THIS is a sad time to be connected with Bolton Wanderers Football Club, and those responsible should hang their heads in shame.

For months the good name of our town team has been dragged through the mud but today we reached a new low.

Days after assurances were given that the sale of car parking land to the Emerson Group would provide some “breathing space” ahead of a second High Court hearing, staff were left dumbstruck with the news they could not be guaranteed a wage in January.

It says everything that the men in the boardroom did not relay this information themselves. Instead it was passed on via line managers – themselves beset with worry for the last few weeks as requests for clarification on a pay date were met with stony silence.

Through a wretched period in the club’s history the staff – many on little more than minimum wage – have continued to shift merchandise and tickets, maintain the stadium, man the phones, take photos and smile politely for the customers.

There are people still working at the Macron who did similar jobs at Burnden Park. They will remember a time when the club’s hierarchy treated them with respect. For those same people to be handled so badly right now beggars belief.

The people in charge at the club have said repeatedly through this whole sorry affair that the first people you must look after are your staff, even if you have to go without.

It should not have taken a fans’ campaign before Christmas persuade the club to pay their employees. But at least a month ago, they were prepared for the worst.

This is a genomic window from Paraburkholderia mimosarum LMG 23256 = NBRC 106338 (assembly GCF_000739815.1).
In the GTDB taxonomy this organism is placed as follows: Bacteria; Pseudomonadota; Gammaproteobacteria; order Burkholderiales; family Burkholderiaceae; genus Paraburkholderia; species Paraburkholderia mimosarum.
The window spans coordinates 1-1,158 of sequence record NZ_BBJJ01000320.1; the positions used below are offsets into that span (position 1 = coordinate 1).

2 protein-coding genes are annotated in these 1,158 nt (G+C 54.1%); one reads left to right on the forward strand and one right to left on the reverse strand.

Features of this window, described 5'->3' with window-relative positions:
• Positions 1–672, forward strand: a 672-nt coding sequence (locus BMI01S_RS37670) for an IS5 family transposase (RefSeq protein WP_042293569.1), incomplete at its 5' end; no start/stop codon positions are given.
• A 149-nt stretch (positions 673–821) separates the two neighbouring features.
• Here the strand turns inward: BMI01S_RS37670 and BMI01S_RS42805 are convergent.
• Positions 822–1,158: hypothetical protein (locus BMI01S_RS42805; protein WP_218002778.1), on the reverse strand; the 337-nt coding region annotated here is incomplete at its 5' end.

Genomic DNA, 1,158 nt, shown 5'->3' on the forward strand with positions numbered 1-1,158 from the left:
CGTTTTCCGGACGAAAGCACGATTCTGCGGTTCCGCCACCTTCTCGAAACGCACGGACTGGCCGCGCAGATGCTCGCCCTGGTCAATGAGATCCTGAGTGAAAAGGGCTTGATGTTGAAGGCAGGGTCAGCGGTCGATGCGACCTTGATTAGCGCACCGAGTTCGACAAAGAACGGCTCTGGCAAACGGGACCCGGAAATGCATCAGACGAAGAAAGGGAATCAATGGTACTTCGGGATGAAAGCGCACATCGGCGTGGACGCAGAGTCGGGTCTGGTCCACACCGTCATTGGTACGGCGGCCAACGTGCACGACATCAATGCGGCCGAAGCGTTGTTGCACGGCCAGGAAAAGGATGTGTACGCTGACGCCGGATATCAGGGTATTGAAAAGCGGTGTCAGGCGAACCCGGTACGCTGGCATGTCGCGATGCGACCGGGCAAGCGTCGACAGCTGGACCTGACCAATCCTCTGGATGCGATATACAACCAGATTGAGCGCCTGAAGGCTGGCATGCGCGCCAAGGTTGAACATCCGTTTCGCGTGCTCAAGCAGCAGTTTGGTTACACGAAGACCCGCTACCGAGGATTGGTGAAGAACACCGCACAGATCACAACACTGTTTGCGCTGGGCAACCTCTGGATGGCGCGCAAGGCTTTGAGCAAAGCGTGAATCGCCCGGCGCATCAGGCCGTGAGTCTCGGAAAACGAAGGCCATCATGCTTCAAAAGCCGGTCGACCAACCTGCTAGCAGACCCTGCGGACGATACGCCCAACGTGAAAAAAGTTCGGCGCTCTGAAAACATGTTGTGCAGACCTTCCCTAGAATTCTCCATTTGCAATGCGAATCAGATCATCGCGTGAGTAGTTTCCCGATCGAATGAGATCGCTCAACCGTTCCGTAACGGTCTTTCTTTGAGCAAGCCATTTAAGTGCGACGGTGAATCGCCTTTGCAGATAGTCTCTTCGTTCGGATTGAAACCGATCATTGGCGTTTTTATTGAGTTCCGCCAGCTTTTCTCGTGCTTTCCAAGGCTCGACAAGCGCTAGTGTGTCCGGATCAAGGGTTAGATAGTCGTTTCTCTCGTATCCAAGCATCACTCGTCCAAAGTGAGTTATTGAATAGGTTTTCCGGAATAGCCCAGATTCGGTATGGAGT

On Tuesday night I walked around the stadium to check out the progress of the Supporters’ Trust, who were handing out membership flyers with the help of Kevin Davies and John McGinlay. I was stopped by three different people to ask if they were being paid today.

Communication within the club leaves a lot to be desired. If circumstances had changed – whether it was regarding the sale of the car park or players – shouldn’t that have been conveyed?

Last week we were told Medo Kamara’s contract had been paid up. A sensible footballing decision, but was the money better used elsewhere?

The beating heart of Wanderers is being ripped out, and yet in two days’ time the club will ask everyone to report for duty for the home game against MK Dons and carry on as normal. A week later Wanderers host Leeds United in the FA Cup.

The timing of the announcement, hours after they had all done a night’s work for the Eastleigh game, was not good.

Staff yesterday turned their anger towards the boardroom and owner Eddie Davies, who many feel has washed his hands of the football club at the time it needed him most.

Hired hands such as Trevor Birch and Terry Robinson have also attracted some criticism – although at least the work they do is fairly visible.

The end of this takeover saga cannot come soon enough and it now seems too much damage has been done to Davies’s legacy.

With some better PR, much improved communication and openness this whole sorry mess might have been sorted a lot sooner and may never have reached a courtroom.

Instead, what is left is bitterness, resentment and the feeling that this whole process has dragged on a lot longer than it needed to.

One member of staff told me in tears how she worried about her mortgage payments next month after Christmas had already left her short on money.

In the next breath she said: “But we’ll get through it and pull together. We always do.”

Wanderers will rebuild because of attitudes like that. But you have to wonder if those in charge really deserve it?